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Educator and community voice

If you and your colleagues have concerns about the curriculum or instructional practices being used at your school to teach literacy, speak to your chapter leader or district representative. There are platforms and tools you can use to make your voices heard. The union achieved many of these through collective bargaining:

  • School Leadership Team
    This group, which includes UFT members, creates the school’s Comprehensive Educational Plan and insures alignment of the school’s budget.
    • Advocate for literacy-based goals within the CEP to ensure that funds are dedicated to this vital priority.
  • Staff/Professional Development Committee
    The contract empowers chapters to establish professional learning teams to plan professional learning in the school.
    • Survey the staff to determine the need for additional training opportunities related to a literacy curriculum and/or literacy strategies across all content areas.
    • Use survey data to advocate for appropriate training and support related to the identified areas of need. Professional Development can and should be differentiated and can occur during a specified time set aside for PD, or off-site. More intensive summer PD opportunities and training should also be identified and offered to staff.
  • UFT Chapter Consultation Committee
    Principals are required to meet with the UFT chapter committee. Educators can use this contractual power to raise educational issues. If these cannot be resolved at the school level, they may be brought to consultation at the district level.
    • Within your Consultation Committee, discuss the need for an appropriate and effective literacy curriculum as well as training to ensure that staff feels confident in delivering the content and strategies within the curriculum.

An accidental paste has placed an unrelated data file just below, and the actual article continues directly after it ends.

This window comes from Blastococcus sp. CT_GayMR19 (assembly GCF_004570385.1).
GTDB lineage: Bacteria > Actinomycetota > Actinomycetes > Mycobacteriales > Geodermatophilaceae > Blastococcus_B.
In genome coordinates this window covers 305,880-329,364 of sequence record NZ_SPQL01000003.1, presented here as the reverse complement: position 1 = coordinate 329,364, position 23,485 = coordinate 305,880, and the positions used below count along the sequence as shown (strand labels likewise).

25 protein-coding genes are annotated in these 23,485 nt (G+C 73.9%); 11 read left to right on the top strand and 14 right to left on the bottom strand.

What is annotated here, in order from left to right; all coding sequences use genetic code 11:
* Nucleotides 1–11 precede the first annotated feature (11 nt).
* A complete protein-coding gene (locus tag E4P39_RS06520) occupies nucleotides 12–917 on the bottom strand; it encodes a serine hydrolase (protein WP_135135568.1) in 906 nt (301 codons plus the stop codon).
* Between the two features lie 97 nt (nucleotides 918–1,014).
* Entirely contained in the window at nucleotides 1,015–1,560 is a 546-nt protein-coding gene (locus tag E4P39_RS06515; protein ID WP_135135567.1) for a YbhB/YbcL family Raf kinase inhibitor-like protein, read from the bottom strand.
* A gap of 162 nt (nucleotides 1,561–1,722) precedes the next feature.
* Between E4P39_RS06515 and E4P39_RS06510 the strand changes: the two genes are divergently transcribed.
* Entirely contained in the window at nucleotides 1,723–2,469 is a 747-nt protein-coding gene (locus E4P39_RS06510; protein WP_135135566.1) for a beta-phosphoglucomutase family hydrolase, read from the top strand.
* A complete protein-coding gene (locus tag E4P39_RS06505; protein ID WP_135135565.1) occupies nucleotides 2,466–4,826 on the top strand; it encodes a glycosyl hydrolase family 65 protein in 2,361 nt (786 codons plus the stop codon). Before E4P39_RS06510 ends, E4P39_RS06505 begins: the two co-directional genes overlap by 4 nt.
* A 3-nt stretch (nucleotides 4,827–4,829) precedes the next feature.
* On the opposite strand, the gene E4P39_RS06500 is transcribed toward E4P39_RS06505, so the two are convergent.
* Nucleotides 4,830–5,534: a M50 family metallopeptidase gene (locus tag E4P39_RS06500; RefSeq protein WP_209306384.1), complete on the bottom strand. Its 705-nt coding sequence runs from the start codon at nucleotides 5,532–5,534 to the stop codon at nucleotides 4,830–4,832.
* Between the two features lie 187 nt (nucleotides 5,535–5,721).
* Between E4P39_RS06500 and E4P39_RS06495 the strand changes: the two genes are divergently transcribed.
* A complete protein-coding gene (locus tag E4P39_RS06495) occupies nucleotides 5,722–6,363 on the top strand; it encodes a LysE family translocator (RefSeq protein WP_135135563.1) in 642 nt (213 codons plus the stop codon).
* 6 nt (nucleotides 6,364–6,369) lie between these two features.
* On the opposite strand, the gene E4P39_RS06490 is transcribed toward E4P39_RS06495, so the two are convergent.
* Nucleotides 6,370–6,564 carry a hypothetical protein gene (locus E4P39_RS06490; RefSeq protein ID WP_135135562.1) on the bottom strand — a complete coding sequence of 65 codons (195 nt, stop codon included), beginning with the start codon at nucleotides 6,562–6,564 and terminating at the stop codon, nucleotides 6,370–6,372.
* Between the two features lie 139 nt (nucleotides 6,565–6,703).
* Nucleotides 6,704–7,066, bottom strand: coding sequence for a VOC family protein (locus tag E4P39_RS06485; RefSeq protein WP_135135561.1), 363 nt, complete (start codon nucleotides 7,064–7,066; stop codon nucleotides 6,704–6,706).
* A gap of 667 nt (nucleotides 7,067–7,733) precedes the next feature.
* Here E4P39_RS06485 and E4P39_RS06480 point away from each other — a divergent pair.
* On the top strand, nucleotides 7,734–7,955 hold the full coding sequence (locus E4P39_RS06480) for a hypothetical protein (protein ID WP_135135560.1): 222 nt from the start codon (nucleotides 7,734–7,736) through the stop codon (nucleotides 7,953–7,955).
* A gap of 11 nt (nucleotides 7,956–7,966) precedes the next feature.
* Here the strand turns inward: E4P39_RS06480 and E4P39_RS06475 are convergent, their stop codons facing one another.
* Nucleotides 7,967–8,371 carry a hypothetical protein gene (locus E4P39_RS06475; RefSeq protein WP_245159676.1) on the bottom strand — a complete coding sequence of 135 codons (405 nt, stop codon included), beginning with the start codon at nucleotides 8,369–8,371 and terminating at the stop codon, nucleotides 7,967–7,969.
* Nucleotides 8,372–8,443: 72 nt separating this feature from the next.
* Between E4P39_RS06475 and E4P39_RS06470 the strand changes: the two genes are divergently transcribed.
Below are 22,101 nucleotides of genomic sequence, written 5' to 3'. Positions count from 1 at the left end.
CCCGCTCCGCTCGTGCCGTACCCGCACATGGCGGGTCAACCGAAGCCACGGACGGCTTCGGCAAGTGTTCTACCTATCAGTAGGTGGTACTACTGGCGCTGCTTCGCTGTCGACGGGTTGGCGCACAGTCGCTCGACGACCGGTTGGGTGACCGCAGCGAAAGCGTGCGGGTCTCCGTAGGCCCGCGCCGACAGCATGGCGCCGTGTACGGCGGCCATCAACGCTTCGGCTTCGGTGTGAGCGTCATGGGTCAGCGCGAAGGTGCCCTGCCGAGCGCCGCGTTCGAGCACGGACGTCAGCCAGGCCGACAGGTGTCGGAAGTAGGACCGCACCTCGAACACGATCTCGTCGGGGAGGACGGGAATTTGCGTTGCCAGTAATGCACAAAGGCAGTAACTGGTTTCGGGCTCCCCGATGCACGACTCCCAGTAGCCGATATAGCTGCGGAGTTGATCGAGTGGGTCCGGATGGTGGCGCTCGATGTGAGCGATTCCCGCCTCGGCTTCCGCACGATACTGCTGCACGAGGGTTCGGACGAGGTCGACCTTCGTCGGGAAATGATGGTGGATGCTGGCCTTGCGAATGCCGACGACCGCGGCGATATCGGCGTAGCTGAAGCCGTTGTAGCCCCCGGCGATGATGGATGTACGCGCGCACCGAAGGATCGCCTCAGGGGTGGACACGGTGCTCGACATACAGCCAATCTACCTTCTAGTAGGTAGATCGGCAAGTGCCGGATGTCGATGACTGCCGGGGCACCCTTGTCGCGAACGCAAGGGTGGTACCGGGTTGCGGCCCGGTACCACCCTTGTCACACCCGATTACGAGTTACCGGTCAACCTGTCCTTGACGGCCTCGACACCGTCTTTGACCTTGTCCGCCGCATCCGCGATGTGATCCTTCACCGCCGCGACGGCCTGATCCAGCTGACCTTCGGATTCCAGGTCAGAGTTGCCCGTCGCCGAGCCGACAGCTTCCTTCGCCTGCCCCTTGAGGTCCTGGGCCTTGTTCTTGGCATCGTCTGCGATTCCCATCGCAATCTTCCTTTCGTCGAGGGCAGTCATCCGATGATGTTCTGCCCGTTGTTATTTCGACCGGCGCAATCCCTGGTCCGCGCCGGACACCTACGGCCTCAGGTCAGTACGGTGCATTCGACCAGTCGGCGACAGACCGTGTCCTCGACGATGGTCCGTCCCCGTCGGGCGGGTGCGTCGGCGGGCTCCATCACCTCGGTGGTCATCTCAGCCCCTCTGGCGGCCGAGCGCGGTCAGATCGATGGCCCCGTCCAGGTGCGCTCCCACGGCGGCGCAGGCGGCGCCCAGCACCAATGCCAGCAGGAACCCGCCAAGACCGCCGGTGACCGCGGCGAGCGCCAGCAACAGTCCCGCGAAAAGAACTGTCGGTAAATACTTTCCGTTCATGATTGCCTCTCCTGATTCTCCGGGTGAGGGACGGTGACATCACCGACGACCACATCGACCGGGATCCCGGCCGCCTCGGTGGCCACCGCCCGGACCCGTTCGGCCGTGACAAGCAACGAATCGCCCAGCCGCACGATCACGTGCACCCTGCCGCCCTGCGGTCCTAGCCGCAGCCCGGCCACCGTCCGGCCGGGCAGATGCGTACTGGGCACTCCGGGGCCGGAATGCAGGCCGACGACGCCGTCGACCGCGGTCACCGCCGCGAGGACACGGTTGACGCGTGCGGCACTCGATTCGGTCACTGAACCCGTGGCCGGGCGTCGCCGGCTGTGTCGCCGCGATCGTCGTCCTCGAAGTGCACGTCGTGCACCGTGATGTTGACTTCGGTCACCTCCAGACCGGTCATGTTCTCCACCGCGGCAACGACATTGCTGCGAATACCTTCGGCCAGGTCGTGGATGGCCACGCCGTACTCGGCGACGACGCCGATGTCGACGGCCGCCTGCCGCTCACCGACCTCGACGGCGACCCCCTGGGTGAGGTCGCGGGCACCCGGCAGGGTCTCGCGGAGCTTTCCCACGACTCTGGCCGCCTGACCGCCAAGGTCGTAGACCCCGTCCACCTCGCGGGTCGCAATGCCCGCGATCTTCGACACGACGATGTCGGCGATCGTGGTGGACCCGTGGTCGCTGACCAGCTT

• Central Operations
    The contract provides this process to resolve issues in specific areas, including curriculum, professional development and instructional supplies.
    • Advocate for district and borough-wide training and professional development on literacy curricula and strategies.
  • Professional Conciliation
    Article 24 of the DOE/UFT teacher contract outlines the process to address differences in professional judgment concerning educational issues.
    • Utilize this contractual right if your school community cannot reach a consensus regarding a literacy curriculum that best meets the needs of your school community.

Parent resources

  • Reading Rockets provides information on what children should be learning in school and how they can support reading at home. The site explains what children need to become strong readers and writers and includes videos and suggested activities and resources.
  • These family and caregiver activities (FCAs) were supported through the United States Department of Education to provide simple, fun activities families and caregivers can use with young English learner children at home to leverage cultural and linguistic assets and knowledge to strengthen language development in either the home language or English. They are available in multiple languages.
  • What parents need to know about the research on how kids learn to read (Hechinger Report, 2020)